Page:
Arts

Arts and culture

'Mariam Sharma' Nails The Fun Road-Trip Vibe

Jun 7, 2018

Summer is the season for road-trips, and Mariam Sharma Hits the Road makes for a saucy, yet emotional ride. It follows three Pakistani-American teens as they journey through the Deep South, looking for escape, answers, trouble, and above all, a fabulous adventure.

Peek into the walk-in refrigerators of the most lauded restaurants in the country, and you will likely find just one store-bought ingredient: Duke's Mayonnaise. But what most people don't know is that the company was founded by a Southern woman at a time when many women like her didn't run businesses.

In a 2000 essay for The New Republic, literary critic James Wood coined a term that's become familiar to lovers of fiction: "hysterical realism." Wood's target was Zadie Smith's "White Teeth," along with novels by Salman Rushdie, David Foster Wallace and others. "The big contemporary novel is a perpetual-motion machine that appears to have been embarrassed into velocity," he wrote.

If you tune into Game 5 of the Stanley Cup Finals on Thursday, it's unlikely you'll hear NBC hockey announcer Mike "Doc" Emrick use the word "pass" very often to describe action on the ice.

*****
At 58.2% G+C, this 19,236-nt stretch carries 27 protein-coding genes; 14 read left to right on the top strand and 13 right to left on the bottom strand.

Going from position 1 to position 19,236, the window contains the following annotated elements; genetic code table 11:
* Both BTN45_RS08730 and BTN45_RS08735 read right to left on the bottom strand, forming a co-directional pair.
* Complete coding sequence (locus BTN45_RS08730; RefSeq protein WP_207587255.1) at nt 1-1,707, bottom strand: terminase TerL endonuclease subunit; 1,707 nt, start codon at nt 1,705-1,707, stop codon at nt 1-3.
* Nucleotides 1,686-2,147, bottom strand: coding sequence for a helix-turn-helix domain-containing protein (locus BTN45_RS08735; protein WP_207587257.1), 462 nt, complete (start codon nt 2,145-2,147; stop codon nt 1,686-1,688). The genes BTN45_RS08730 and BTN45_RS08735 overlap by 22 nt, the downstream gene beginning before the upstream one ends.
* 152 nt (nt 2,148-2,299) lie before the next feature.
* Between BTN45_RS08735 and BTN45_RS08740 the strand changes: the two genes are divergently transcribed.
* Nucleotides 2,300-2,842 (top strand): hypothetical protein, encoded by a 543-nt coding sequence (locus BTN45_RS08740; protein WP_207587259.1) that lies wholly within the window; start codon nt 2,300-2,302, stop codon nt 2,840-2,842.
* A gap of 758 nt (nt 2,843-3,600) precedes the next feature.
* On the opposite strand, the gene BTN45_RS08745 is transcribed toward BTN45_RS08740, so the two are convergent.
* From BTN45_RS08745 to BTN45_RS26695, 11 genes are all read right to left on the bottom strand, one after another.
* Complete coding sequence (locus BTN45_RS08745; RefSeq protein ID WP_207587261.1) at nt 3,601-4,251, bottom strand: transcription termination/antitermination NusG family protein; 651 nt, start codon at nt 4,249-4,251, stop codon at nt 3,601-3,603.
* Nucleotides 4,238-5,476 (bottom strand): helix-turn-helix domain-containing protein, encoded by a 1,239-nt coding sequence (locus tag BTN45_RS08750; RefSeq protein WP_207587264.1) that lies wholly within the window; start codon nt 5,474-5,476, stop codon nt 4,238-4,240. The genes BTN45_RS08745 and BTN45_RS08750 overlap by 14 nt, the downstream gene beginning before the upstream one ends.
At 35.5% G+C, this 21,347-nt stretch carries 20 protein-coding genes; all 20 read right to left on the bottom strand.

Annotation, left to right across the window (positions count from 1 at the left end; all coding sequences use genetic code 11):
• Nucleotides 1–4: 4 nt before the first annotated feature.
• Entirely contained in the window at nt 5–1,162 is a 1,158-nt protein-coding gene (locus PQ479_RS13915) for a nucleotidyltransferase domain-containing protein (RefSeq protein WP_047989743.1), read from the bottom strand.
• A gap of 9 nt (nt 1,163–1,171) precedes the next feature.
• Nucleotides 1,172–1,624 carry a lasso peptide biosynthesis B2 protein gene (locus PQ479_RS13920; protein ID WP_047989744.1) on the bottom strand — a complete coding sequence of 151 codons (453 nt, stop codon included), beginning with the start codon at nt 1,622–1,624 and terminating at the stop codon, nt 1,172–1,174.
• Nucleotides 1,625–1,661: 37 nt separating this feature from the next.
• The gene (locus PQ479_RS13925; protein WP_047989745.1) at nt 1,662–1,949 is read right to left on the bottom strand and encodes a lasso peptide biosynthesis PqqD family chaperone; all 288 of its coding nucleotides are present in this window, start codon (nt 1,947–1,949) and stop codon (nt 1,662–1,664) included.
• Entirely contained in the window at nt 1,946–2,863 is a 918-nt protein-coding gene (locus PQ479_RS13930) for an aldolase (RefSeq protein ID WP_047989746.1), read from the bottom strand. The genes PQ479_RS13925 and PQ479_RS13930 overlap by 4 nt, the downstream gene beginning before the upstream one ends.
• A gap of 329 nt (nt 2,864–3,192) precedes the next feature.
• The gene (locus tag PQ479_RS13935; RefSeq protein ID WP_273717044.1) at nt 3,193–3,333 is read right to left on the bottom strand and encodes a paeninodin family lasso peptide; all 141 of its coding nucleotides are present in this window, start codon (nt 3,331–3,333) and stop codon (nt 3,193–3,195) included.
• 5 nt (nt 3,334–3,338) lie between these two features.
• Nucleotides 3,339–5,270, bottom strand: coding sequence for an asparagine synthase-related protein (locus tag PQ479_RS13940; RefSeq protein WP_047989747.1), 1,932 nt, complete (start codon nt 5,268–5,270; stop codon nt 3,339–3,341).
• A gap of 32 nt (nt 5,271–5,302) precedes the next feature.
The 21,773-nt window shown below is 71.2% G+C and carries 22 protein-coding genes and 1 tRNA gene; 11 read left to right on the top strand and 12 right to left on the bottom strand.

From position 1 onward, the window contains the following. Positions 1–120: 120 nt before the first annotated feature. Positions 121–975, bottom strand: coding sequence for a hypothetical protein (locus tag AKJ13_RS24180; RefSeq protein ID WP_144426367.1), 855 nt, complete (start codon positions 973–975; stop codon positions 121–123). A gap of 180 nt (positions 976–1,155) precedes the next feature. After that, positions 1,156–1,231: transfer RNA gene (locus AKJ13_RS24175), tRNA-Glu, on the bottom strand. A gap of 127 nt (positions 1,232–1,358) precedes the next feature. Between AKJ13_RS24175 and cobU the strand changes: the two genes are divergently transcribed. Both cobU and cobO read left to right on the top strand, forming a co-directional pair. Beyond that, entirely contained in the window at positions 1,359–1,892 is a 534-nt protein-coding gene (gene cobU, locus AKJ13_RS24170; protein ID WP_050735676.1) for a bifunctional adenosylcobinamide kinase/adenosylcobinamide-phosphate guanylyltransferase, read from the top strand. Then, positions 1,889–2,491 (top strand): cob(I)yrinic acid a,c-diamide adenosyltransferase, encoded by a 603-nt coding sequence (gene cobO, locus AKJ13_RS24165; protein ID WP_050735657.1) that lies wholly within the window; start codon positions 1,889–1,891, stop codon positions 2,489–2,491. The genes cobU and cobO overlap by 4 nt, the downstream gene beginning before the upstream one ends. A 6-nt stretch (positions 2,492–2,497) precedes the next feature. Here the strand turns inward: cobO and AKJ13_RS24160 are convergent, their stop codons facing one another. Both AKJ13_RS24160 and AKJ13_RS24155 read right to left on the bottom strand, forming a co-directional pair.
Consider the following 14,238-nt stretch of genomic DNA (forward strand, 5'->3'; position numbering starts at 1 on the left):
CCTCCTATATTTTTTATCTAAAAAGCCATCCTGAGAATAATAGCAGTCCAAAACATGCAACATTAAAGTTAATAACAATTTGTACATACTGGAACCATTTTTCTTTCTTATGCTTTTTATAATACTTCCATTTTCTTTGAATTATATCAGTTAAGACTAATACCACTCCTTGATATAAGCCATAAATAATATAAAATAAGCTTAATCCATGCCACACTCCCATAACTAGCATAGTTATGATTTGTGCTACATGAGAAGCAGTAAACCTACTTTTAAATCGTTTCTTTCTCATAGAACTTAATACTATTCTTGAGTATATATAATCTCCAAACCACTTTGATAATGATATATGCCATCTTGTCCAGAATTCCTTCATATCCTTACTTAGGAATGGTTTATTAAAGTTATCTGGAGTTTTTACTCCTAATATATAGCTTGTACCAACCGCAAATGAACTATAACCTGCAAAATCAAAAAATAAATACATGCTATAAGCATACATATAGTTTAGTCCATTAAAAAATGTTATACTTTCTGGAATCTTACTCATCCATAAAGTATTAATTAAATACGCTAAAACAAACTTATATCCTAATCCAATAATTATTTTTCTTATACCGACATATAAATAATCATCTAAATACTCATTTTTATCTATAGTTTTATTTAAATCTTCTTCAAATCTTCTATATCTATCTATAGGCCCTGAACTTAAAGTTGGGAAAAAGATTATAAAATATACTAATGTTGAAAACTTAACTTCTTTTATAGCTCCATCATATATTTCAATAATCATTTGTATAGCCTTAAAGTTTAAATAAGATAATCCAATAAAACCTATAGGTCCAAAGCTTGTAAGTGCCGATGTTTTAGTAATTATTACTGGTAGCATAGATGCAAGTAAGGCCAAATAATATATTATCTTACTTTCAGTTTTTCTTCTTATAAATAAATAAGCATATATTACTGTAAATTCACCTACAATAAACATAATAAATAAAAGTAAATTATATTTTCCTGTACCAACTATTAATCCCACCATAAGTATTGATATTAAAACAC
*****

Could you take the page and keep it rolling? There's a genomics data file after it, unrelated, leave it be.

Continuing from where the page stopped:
You may hear that a player "squirts" the puck — or possibly, he "ladles" it.

Steven Soderbergh's Oceans Eleven was released in December 2001. It arrived early in a long winter in which debates bubbled along over what people wanted from entertainment in the post-Sept. 11 environment. Would they seek out simple diversions? Or something uplifting?

Are you a Miranda or a Charlotte? NPR's All Things Considered wants to know what you think of Sex and the City 20 years after it premiered.

Your responses may be used in an upcoming story, on air or on NPR.org. A producer may reach out to you to follow up on your response, too.

Copyright 2018 Fresh Air. To see more, visit Fresh Air.

DAVE DAVIES, HOST:

Copyright 2018 Fresh Air. To see more, visit Fresh Air.

DAVE DAVIES, HOST:

In the beginning, there is the woman who walks.

"I have somehow become a woman who yells," she says. "And because I do not want to be a woman who yells, whose little children walk around with frozen, watchful faces, I have taken to lacing on my running shoes after dinner and going out into the twilit streets for a walk."

Copyright 2018 NPR. To see more, visit http://www.npr.org/.

RACHEL MARTIN, HOST:

Twenty years ago today, a TV show debuted that reverberated far beyond its setting in Manhattan.

(SOUNDBITE OF "SEX AND THE CITY" THEME)

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